Ed Miliband has taken inspiration for his 2015 attack line from an unlikely source: Ronald Reagan. In 1980, a week before the election between himself and incumbent President Jimmy Carter, Reagan told voters to ask themselves: ‘Are you better off than you were four years ago?’
At PMQs today, Ed Miliband told the Prime Minister ‘In 2015, people will be asking “Am I better off now than I was five years ago?”’ His hope, clearly, is that voters will decide the answer is ‘no’ — and that they'll vote against the government as a result.
Miliband's hopes are pinned on Office for Budget Responsibility forecasts, according to which average earnings will be lower, in real terms, at the next election than they were at the last, as this graph shows:
But even if that prediction does come to pass, Ed would be mistaken to think that he'll be in Reagan's position to Cameron's Carter.
For one thing, Americans were better off in 1980 than they'd been in 1976: real income per capita was 7 per cent higher, and the number of people in work had risen by more than 10 million. If they’d really asked themselves the question Reagan told them to, they might well have re-elected Jimmy Carter. Instead, what Reagan correctly hoped voters would be asking, as Nate Silver put it in September, was ‘What have you done for me lately?’ Rather than looking at the past four years, they were focusing on the recent recession, during which employment dropped by 1.2 million. From 1979 to 1980, average incomes fell by 2.2 per cent.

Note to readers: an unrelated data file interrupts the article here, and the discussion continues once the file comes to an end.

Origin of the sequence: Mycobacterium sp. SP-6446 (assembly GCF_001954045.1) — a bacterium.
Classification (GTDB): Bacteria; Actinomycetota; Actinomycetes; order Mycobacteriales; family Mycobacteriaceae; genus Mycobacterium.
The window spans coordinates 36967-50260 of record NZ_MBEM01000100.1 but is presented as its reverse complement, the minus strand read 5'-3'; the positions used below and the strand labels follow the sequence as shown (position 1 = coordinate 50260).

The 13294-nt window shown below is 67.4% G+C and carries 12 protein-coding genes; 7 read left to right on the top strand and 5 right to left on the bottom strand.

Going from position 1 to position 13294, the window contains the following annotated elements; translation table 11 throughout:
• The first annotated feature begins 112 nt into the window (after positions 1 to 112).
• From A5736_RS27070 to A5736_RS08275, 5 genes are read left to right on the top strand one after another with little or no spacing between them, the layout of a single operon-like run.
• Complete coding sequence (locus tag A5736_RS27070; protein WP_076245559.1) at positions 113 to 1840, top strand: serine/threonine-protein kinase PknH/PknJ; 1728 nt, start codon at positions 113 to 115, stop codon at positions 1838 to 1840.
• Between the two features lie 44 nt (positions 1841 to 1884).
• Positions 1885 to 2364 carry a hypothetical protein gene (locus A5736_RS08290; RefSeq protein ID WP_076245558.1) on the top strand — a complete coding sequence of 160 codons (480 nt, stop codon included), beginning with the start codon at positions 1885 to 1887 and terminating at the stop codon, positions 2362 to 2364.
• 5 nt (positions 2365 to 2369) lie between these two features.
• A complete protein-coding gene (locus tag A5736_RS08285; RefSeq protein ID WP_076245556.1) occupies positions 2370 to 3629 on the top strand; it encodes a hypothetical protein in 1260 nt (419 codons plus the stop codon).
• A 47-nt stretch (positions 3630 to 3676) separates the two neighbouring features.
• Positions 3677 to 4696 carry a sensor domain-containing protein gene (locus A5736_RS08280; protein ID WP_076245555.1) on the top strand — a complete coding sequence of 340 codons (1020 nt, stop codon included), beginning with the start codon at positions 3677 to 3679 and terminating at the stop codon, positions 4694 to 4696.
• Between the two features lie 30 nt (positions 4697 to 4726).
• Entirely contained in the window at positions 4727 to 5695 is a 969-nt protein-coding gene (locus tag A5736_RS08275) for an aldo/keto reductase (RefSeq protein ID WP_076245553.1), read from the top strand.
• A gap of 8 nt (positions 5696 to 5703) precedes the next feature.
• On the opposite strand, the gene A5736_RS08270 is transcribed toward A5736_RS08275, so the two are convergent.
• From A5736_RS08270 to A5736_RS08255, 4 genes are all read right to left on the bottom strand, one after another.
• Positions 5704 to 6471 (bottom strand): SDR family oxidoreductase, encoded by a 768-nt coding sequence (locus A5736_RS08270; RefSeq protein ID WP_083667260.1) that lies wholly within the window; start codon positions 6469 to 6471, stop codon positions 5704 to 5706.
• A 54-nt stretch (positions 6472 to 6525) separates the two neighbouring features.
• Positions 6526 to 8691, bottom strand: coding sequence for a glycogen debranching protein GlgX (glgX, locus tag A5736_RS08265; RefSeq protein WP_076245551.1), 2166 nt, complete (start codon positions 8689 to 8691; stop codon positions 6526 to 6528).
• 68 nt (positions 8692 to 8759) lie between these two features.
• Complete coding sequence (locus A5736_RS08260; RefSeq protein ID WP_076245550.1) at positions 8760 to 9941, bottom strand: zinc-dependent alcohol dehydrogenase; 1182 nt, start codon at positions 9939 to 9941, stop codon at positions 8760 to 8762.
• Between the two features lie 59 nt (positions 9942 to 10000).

Given voters seem to focus more on the last year than on the government's whole term, those OBR figures might actually give Cameron (mild) cheer: they show real average earnings rising by 1.7 per cent in the last year of this Parliament when adjusted for CPI inflation, or by 0.6 per cent by RPI inflation.
And, of course, real earnings are only one aspect of whether people think themselves ‘better off’. On another — employment — Miliband's attack is unlikely to work very well. There are already 700,000 more people in work than there were at the last election — a figure the OBR expects to rise to about 1 million by 2015. And while it does forecast a slightly higher unemployment rate in 2015 Q2 (8.0 per cent) than in 2010 Q2 (7.9 per cent), that would still represent a fall of 0.3 points from the 8.3 per cent rate it forecasts for 2014 Q2.
Of course, all of this is based on forecasts that could turn out to be too optimistic or too pessimistic. But Miliband shouldn't be confident that they point to a favourable election for him come 2015.